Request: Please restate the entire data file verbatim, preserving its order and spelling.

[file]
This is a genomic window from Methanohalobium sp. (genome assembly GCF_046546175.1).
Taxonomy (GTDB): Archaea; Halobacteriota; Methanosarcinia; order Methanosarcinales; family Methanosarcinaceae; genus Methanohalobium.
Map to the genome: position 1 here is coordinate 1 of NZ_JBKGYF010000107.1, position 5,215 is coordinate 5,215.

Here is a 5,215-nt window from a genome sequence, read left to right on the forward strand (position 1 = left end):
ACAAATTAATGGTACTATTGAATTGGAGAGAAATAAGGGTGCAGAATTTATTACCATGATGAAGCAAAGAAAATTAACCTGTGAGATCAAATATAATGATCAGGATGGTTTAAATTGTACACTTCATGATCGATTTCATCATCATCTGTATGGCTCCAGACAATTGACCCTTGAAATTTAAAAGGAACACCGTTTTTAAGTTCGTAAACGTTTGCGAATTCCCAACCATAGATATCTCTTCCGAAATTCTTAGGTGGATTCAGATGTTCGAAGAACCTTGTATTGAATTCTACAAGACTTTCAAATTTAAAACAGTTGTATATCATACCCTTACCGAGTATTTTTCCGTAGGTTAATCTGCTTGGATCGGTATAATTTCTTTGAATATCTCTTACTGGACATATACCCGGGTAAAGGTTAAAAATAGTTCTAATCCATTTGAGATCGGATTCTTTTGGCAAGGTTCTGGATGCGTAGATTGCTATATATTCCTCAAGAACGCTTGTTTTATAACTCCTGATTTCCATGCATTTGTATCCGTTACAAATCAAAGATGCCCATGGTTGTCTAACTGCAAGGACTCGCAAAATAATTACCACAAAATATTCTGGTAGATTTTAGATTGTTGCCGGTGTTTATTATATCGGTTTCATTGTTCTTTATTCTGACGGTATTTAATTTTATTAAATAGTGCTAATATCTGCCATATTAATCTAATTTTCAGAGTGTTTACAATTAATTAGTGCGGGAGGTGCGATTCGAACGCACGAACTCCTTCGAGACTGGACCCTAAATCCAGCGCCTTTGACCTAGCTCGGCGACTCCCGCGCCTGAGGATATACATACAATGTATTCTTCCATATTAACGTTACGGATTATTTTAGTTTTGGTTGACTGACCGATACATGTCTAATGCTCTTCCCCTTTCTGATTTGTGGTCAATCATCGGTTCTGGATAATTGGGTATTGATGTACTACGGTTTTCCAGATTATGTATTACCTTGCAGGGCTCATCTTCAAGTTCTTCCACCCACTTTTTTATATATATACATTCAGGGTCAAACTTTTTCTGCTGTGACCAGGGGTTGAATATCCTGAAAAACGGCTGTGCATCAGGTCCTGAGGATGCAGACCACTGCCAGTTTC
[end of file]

This is a genomic window from Methanohalobium sp. (genome assembly GCF_046546175.1).
Taxonomy (GTDB): Archaea; Halobacteriota; Methanosarcinia; order Methanosarcinales; family Methanosarcinaceae; genus Methanohalobium.
Map to the genome: position 1 here is coordinate 1 of NZ_JBKGYF010000107.1, position 5,215 is coordinate 5,215.

Here is a 5,215-nt window from a genome sequence, read left to right on the forward strand (position 1 = left end):
ACAAATTAATGGTACTATTGAATTGGAGAGAAATAAGGGTGCAGAATTTATTACCATGATGAAGCAAAGAAAATTAACCTGTGAGATCAAATATAATGATCAGGATGGTTTAAATTGTACACTTCATGATCGATTTCATCATCATCTGTATGGCTCCAGACAATTGACCCTTGAAATTTAAAAGGAACACCGTTTTTAAGTTCGTAAACGTTTGCGAATTCCCAACCATAGATATCTCTTCCGAAATTCTTAGGTGGATTCAGATGTTCGAAGAACCTTGTATTGAATTCTACAAGACTTTCAAATTTAAAACAGTTGTATATCATACCCTTACCGAGTATTTTTCCGTAGGTTAATCTGCTTGGATCGGTATAATTTCTTTGAATATCTCTTACTGGACATATACCCGGGTAAAGGTTAAAAATAGTTCTAATCCATTTGAGATCGGATTCTTTTGGCAAGGTTCTGGATGCGTAGATTGCTATATATTCCTCAAGAACGCTTGTTTTATAACTCCTGATTTCCATGCATTTGTATCCGTTACAAATCAAAGATGCCCATGGTTGTCTAACTGCAAGGACTCGCAAAATAATTACCACAAAATATTCTGGTAGATTTTAGATTGTTGCCGGTGTTTATTATATCGGTTTCATTGTTCTTTATTCTGACGGTATTTAATTTTATTAAATAGTGCTAATATCTGCCATATTAATCTAATTTTCAGAGTGTTTACAATTAATTAGTGCGGGAGGTGCGATTCGAACGCACGAACTCCTTCGAGACTGGACCCTAAATCCAGCGCCTTTGACCTAGCTCGGCGACTCCCGCGCCTGAGGATATACATACAATGTATTCTTCCATATTAACGTTACGGATTATTTTAGTTTTGGTTGACTGACCGATACATGTCTAATGCTCTTCCCCTTTCTGATTTGTGGTCAATCATCGGTTCTGGATAATTGGGTATTGATGTACTACGGTTTTCCAGATTATGTATTACCTTGCAGGGCTCATCTTCAAGTTCTTCCACCCACTTTTTTATATATATACATTCAGGGTCAAACTTTTTCTGCTGTGACCAGGGGTTGAATATCCTGAAAAACGGCTGTGCATCAGGTCCTGAGGATGCAGACCACTGCCAGTTTC